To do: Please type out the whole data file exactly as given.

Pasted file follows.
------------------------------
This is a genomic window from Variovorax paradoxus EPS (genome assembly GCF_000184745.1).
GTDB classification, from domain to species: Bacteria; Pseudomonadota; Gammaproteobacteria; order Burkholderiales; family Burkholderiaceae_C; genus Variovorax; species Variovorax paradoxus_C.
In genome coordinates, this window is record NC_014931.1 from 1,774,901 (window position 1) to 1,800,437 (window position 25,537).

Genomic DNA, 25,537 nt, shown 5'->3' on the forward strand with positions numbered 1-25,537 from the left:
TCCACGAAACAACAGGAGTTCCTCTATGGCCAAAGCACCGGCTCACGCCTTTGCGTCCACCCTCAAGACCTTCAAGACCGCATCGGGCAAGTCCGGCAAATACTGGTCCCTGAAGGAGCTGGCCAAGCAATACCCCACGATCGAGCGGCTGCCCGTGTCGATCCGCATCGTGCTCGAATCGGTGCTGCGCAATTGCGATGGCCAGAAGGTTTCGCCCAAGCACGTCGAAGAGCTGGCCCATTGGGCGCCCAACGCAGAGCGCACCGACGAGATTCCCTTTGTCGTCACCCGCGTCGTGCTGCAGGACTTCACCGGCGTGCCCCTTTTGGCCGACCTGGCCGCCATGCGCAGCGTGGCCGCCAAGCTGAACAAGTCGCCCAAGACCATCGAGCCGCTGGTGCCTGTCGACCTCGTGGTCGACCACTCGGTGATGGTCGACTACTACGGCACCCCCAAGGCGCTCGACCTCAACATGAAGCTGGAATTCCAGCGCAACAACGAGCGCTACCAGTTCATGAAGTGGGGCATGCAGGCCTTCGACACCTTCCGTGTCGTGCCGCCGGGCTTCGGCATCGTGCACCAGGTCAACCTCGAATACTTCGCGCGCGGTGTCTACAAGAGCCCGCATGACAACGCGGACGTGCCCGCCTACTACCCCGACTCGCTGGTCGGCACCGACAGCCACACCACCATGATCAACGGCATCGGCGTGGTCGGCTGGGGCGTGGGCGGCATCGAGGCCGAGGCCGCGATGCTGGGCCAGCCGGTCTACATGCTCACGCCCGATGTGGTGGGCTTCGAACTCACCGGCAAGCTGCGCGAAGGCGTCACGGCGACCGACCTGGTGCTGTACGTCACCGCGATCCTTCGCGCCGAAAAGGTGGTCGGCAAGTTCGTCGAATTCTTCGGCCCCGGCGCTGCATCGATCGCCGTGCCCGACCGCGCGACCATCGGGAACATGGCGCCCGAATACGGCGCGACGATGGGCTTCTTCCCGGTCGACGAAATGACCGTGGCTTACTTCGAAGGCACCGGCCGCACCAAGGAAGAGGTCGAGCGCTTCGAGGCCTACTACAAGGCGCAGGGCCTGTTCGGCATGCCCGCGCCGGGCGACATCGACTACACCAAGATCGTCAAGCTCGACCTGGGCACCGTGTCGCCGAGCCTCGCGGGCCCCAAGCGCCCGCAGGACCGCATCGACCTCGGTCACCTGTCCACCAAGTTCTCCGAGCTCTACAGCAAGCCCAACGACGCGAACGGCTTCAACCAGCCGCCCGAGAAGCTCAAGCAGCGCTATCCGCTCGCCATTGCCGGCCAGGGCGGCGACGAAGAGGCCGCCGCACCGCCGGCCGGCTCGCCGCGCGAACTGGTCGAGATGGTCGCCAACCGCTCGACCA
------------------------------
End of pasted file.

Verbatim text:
This is a genomic window from Variovorax paradoxus EPS (genome assembly GCF_000184745.1).
GTDB classification, from domain to species: Bacteria; Pseudomonadota; Gammaproteobacteria; order Burkholderiales; family Burkholderiaceae_C; genus Variovorax; species Variovorax paradoxus_C.
In genome coordinates, this window is record NC_014931.1 from 1,774,901 (window position 1) to 1,800,437 (window position 25,537).

Genomic DNA, 25,537 nt, shown 5'->3' on the forward strand with positions numbered 1-25,537 from the left:
TCCACGAAACAACAGGAGTTCCTCTATGGCCAAAGCACCGGCTCACGCCTTTGCGTCCACCCTCAAGACCTTCAAGACCGCATCGGGCAAGTCCGGCAAATACTGGTCCCTGAAGGAGCTGGCCAAGCAATACCCCACGATCGAGCGGCTGCCCGTGTCGATCCGCATCGTGCTCGAATCGGTGCTGCGCAATTGCGATGGCCAGAAGGTTTCGCCCAAGCACGTCGAAGAGCTGGCCCATTGGGCGCCCAACGCAGAGCGCACCGACGAGATTCCCTTTGTCGTCACCCGCGTCGTGCTGCAGGACTTCACCGGCGTGCCCCTTTTGGCCGACCTGGCCGCCATGCGCAGCGTGGCCGCCAAGCTGAACAAGTCGCCCAAGACCATCGAGCCGCTGGTGCCTGTCGACCTCGTGGTCGACCACTCGGTGATGGTCGACTACTACGGCACCCCCAAGGCGCTCGACCTCAACATGAAGCTGGAATTCCAGCGCAACAACGAGCGCTACCAGTTCATGAAGTGGGGCATGCAGGCCTTCGACACCTTCCGTGTCGTGCCGCCGGGCTTCGGCATCGTGCACCAGGTCAACCTCGAATACTTCGCGCGCGGTGTCTACAAGAGCCCGCATGACAACGCGGACGTGCCCGCCTACTACCCCGACTCGCTGGTCGGCACCGACAGCCACACCACCATGATCAACGGCATCGGCGTGGTCGGCTGGGGCGTGGGCGGCATCGAGGCCGAGGCCGCGATGCTGGGCCAGCCGGTCTACATGCTCACGCCCGATGTGGTGGGCTTCGAACTCACCGGCAAGCTGCGCGAAGGCGTCACGGCGACCGACCTGGTGCTGTACGTCACCGCGATCCTTCGCGCCGAAAAGGTGGTCGGCAAGTTCGTCGAATTCTTCGGCCCCGGCGCTGCATCGATCGCCGTGCCCGACCGCGCGACCATCGGGAACATGGCGCCCGAATACGGCGCGACGATGGGCTTCTTCCCGGTCGACGAAATGACCGTGGCTTACTTCGAAGGCACCGGCCGCACCAAGGAAGAGGTCGAGCGCTTCGAGGCCTACTACAAGGCGCAGGGCCTGTTCGGCATGCCCGCGCCGGGCGACATCGACTACACCAAGATCGTCAAGCTCGACCTGGGCACCGTGTCGCCGAGCCTCGCGGGCCCCAAGCGCCCGCAGGACCGCATCGACCTCGGTCACCTGTCCACCAAGTTCTCCGAGCTCTACAGCAAGCCCAACGACGCGAACGGCTTCAACCAGCCGCCCGAGAAGCTCAAGCAGCGCTATCCGCTCGCCATTGCCGGCCAGGGCGGCGACGAAGAGGCCGCCGCACCGCCGGCCGGCTCGCCGCGCGAACTGGTCGAGATGGTCGCCAACCGCTCGACCA